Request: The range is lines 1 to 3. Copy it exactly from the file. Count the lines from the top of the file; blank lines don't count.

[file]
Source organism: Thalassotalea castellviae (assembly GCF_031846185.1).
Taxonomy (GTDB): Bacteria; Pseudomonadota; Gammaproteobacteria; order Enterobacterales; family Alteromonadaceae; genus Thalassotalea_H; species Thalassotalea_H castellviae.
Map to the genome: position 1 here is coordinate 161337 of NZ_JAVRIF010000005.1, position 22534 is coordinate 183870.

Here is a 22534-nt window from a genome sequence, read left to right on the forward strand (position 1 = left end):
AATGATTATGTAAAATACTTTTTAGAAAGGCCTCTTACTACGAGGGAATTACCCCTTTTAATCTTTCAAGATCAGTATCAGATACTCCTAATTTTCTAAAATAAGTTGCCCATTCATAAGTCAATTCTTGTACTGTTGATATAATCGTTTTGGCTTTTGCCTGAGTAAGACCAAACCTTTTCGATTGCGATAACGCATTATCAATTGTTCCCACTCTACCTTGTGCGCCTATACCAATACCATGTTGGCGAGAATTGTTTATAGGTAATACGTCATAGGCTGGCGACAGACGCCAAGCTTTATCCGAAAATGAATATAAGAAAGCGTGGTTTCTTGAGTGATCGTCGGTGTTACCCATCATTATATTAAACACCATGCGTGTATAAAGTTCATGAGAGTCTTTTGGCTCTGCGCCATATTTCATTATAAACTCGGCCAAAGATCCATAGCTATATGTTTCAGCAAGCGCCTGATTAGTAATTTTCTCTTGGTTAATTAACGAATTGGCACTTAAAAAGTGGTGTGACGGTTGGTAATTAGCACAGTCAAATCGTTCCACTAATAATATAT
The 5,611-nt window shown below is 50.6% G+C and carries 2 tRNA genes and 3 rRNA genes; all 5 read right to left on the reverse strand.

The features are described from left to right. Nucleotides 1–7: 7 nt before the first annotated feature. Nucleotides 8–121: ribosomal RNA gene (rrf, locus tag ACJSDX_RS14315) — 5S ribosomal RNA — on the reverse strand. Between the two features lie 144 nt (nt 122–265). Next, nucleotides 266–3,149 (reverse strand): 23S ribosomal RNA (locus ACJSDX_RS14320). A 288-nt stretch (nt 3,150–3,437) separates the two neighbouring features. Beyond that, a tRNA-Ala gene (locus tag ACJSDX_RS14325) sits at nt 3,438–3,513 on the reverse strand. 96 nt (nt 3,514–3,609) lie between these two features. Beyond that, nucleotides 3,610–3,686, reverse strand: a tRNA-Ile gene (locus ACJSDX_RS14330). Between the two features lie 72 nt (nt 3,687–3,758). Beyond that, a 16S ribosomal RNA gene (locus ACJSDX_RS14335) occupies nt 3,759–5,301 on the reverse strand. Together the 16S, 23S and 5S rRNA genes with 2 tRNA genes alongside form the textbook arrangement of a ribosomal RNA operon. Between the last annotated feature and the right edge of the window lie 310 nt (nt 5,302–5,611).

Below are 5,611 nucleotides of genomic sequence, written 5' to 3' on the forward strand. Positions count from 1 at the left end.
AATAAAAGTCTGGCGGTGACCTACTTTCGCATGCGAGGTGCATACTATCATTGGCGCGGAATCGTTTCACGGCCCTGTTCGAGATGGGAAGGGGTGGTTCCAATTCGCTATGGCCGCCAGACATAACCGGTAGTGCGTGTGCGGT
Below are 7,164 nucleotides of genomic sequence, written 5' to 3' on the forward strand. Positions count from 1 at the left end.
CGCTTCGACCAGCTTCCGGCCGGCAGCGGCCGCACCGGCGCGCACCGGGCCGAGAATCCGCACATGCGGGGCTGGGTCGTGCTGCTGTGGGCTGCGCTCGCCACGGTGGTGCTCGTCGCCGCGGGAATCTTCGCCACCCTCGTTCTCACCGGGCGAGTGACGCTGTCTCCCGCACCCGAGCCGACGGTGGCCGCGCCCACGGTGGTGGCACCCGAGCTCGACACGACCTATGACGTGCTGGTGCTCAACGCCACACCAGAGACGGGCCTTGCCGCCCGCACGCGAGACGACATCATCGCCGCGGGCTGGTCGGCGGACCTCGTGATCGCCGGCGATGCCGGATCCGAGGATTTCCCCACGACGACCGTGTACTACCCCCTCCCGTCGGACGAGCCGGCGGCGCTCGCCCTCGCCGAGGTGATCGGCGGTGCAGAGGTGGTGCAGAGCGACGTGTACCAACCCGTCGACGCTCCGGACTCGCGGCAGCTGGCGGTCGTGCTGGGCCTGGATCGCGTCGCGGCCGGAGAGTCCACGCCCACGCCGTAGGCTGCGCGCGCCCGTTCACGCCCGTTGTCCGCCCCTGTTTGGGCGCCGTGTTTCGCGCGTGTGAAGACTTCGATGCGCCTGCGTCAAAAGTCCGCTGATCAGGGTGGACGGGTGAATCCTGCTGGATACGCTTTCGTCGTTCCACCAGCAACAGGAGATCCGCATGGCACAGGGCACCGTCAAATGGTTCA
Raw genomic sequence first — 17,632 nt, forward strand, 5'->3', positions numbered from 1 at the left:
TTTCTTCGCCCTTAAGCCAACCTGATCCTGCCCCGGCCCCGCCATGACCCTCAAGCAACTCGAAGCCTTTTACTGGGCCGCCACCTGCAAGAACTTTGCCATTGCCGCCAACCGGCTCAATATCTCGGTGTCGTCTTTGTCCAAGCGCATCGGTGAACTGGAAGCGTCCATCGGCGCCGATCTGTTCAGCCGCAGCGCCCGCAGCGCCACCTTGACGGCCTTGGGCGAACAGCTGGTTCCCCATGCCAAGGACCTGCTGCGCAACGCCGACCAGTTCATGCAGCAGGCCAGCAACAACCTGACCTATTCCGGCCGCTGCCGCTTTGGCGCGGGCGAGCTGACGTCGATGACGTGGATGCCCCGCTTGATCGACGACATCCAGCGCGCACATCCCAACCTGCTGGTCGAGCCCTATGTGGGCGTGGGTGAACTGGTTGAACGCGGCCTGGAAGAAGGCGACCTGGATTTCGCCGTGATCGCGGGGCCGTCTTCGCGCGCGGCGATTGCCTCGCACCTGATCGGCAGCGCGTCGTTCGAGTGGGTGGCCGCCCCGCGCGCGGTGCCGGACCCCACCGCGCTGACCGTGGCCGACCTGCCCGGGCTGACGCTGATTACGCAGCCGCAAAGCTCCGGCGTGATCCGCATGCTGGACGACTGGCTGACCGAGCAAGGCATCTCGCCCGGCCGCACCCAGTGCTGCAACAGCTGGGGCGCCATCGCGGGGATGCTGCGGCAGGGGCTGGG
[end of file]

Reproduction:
Source organism: Thalassotalea castellviae (assembly GCF_031846185.1).
Taxonomy (GTDB): Bacteria; Pseudomonadota; Gammaproteobacteria; order Enterobacterales; family Alteromonadaceae; genus Thalassotalea_H; species Thalassotalea_H castellviae.
Map to the genome: position 1 here is coordinate 161337 of NZ_JAVRIF010000005.1, position 22534 is coordinate 183870.